Lorraine: A Model Cook

Church Organ

Since breaking out with her debut book and TV series in 2011, former model Lorraine Pascale has become something of a poster girl for healthy eating. We chat exclusively to the celebrity cook about her latest project and why creating delicious dishes from scratch at home needn’t be a chore…

It takes a dash of courage and a dollop of drive to completely reinvent yourself; particularly when you’re posing for Sports Illustrated and brushing shoulders with the likes of Kate Moss. But that’s exactly what Lorraine Pascale did when she decided to ditch the catwalk glamour of Paris, New York and Milan for the art of gastronomy in London.

Indeed, before becoming the household name she is today, the now 42-year-old celebrity cook first cut her culinary teeth at Leiths School of Food and Wine and The University of West London.

“It was mainly going to Leiths and The University of West London that got me really passionate about it. It was amazing and so much fun learning all that stuff. It was great to finally find something that I really enjoyed doing and that I could carry on doing and get better and better at.”

Lorraine was born in Hackney, East London and given up for adoption at birth, when she went into foster care and was raised by adoptive parents Audrey and Roger Woodward in Buckinghamshire.

“My dad is a fantastic cook and makes delicious Italian food. He inspired me to cook and my mum would cook delicious food as well; I’ve always eaten a lot and used to be called ‘hollow legs.'”

Following her foster parents’ divorce and another stint in the social care system, Lorraine won a charity funded scholarship to a boarding school in North Devon, before leaving home for Australia to begin her modelling career. A further six years living in New York saw her marry Polish musician Count Kaz Balinski-Jundzill, with whom she had her daughter Ella in 1996, before their separation and eventual divorce.

It wasn’t long, however, before itchy feet and a desire to be more grounded for her daughter saw Lorraine move back to London with new ambitions and fresh ideas on where to take her career. Today, the face of books and series like Baking Made Easy and How to Be a Better Cook is a bestselling author, television personality and all-round champion of healthy eating and living, as demonstrated in her most recent project. Taking favourite recipes and giving them a refreshing, nutritious twist, Eating Well Made Easy provides a snapshot of Lorraine’s own day-to-day eating habits for readers to try at home.

“The inspiration behind it is that it’s the way I actually eat, so the food I eat every day is what you see in the book. Most of the time you just want a recipe that’s going to be quick, reasonably priced and that’s going to actually work.”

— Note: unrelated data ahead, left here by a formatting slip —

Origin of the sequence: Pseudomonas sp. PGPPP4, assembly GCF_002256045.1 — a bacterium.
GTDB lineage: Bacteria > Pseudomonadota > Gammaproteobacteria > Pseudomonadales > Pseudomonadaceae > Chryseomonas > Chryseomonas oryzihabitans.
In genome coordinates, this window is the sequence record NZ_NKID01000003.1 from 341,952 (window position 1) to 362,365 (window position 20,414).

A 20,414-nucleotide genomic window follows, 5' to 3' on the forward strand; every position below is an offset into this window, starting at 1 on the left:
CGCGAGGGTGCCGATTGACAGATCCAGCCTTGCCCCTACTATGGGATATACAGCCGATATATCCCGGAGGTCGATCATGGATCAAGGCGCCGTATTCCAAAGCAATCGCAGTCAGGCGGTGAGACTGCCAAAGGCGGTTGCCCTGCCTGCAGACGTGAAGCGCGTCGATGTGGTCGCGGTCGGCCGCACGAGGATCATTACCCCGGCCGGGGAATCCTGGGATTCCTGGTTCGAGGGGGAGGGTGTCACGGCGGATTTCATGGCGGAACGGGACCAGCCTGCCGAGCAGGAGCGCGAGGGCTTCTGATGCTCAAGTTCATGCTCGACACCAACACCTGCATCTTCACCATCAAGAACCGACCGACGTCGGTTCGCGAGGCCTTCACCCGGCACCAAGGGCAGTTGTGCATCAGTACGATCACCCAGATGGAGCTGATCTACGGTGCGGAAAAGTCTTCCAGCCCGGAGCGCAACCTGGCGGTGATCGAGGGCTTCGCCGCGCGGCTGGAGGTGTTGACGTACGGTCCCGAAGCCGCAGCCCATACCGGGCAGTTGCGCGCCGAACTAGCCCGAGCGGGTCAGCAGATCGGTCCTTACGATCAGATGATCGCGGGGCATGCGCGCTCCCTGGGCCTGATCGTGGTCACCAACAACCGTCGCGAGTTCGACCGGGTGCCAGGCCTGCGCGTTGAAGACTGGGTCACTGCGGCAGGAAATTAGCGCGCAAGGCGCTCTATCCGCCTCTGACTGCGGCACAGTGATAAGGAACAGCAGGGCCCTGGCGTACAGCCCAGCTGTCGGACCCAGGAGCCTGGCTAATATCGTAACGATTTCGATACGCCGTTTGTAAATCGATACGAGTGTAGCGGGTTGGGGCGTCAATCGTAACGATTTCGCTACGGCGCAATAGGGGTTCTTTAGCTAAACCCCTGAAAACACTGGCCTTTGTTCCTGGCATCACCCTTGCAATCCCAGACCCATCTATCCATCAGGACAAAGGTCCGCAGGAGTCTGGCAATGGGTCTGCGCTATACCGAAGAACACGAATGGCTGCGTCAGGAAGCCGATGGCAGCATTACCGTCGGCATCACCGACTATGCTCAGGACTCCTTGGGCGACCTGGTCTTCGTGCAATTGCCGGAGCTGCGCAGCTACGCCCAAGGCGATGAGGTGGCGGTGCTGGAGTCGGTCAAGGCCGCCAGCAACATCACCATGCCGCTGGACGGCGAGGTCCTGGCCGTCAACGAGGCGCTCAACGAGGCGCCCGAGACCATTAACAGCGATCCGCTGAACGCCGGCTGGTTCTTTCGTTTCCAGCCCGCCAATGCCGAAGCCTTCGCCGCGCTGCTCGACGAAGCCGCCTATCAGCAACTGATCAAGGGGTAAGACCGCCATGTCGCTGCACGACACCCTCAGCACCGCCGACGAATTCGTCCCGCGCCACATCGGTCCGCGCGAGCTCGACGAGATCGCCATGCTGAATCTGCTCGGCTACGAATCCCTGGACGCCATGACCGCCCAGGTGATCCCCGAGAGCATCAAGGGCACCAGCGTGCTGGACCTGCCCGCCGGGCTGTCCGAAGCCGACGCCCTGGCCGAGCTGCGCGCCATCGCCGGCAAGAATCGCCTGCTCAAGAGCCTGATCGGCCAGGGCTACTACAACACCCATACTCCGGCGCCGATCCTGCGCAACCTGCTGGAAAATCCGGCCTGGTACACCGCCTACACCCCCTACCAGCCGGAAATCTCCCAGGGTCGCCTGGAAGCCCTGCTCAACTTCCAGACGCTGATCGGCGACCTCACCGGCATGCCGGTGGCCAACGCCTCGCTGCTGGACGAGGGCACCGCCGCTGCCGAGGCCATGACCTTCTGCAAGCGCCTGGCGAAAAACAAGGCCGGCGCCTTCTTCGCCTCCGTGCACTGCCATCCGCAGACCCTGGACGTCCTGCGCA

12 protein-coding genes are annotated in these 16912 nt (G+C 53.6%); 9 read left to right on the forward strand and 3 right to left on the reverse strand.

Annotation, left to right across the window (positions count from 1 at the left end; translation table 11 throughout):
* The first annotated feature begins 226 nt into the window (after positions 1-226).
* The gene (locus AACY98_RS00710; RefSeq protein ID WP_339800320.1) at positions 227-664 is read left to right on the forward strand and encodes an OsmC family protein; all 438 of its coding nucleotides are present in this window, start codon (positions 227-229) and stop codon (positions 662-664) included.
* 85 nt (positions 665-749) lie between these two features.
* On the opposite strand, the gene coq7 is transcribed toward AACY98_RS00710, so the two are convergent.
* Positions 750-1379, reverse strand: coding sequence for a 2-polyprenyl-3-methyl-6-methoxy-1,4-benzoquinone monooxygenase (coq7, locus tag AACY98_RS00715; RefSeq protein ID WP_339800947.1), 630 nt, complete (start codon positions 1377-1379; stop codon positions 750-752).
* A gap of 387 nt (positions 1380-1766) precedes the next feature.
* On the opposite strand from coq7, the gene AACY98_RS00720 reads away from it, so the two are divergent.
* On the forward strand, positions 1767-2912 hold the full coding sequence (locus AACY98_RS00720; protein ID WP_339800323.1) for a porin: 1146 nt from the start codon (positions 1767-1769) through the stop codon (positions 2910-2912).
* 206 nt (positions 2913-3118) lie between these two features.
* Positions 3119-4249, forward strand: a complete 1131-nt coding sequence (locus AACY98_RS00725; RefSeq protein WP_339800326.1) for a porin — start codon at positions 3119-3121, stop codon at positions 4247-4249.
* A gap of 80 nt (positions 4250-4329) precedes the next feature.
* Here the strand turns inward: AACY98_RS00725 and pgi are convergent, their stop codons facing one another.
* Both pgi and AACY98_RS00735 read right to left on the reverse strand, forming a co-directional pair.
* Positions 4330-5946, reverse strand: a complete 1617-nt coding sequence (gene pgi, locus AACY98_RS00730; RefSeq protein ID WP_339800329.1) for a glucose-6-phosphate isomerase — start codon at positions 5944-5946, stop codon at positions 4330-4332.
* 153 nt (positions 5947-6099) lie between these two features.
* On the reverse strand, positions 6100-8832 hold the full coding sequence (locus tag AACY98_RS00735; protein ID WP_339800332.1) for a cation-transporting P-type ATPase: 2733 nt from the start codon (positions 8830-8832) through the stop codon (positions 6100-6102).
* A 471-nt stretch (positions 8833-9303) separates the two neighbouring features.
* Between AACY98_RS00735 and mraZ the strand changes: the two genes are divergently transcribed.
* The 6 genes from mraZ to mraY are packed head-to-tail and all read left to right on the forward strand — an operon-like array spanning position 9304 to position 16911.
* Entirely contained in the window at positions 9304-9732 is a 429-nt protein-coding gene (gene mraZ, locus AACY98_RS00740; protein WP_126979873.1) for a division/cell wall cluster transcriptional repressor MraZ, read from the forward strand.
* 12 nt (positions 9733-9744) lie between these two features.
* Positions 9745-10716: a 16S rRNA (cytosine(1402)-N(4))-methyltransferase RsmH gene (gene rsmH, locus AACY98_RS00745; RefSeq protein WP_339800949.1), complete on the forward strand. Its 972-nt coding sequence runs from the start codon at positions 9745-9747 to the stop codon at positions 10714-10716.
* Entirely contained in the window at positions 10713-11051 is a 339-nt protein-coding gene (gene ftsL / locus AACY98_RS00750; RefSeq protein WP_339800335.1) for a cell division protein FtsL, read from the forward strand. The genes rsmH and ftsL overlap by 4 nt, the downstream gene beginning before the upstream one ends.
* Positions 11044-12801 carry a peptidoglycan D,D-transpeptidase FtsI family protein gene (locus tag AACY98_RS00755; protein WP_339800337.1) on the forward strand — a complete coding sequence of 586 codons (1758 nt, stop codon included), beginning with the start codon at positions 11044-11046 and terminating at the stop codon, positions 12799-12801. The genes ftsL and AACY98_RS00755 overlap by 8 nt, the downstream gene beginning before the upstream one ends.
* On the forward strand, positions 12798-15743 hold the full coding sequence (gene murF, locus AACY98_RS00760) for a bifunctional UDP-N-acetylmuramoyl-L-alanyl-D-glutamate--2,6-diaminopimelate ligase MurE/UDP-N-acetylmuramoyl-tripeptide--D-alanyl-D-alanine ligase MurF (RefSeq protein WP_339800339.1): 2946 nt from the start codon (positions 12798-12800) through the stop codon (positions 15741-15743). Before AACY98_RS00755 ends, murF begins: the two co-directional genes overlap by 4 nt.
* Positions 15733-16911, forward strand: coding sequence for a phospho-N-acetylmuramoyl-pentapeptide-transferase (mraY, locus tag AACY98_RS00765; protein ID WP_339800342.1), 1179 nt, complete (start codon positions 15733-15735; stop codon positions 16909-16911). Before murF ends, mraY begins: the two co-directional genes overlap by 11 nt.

Delectable highlights include peanut butter and banana muffins, no-cook chocolate espresso cheesecake squares and beetroot risotto with feta cheese and mint. illustrating a wealth of sweet and savoury dish. But the book’s real strength lies in its ability to transform everyday foods into truly show stopping meals.

“I quite often make the fruit berry tarts with vanilla cashew cream; they’re quite easy and look stunning and really impressive, so they’re great ones to make. I love the leek, aubergine and chickpea tagine with cashew nuts and apricots, and have the cinnamon protein pancakes a lot.”

Despite her best efforts, though, it would seem that eating well might not be as easy as she’d once hoped. As food prices continue to soar, it’s becoming increasingly difficult for the average Brit to afford the local, seasonal ingredients required to whip up a wholesome family meal.

“There’s a lot of work to do, mainly in price, because to eat healthy can sometimes be very expensive, and it’s much easier to go and get a bag of crisps unfortunately. Local food isn’t sustainable in the UK, as we don’t have enough space to sustain ourselves.”

Elsewhere, her philanthropic activities have seen her draw on her own childhood experiences to become a patron of TACT (The Adolescent and Children’s Trust), which is the UK’s largest charity and voluntary agency providing fostering and adoption services.

“It’s really important, especially if you’re in the public eye, to give something back, and seeing as my history was fostering and adoption, I thought it was a really good charity to be with. It’s a great feeling, as it helps other people and also helps you feel like you’re doing something good.”

But while cooking shows and books will no doubt remain her bread and butter, Lorraine is also keen to adopt a more DIY approach, joining the social media revolution.

“I’m moving a lot into YouTube at the moment; it’s real, it’s current and I think it’s brilliant. I’d like to focus on doing that and bring lots of interesting, current recipes into people’s homes.

“I’m doing a whole series of videos for students, which I film myself, because my daughter’s just gone to university, so some tasty recipes for students that are quick and not just pasta!”

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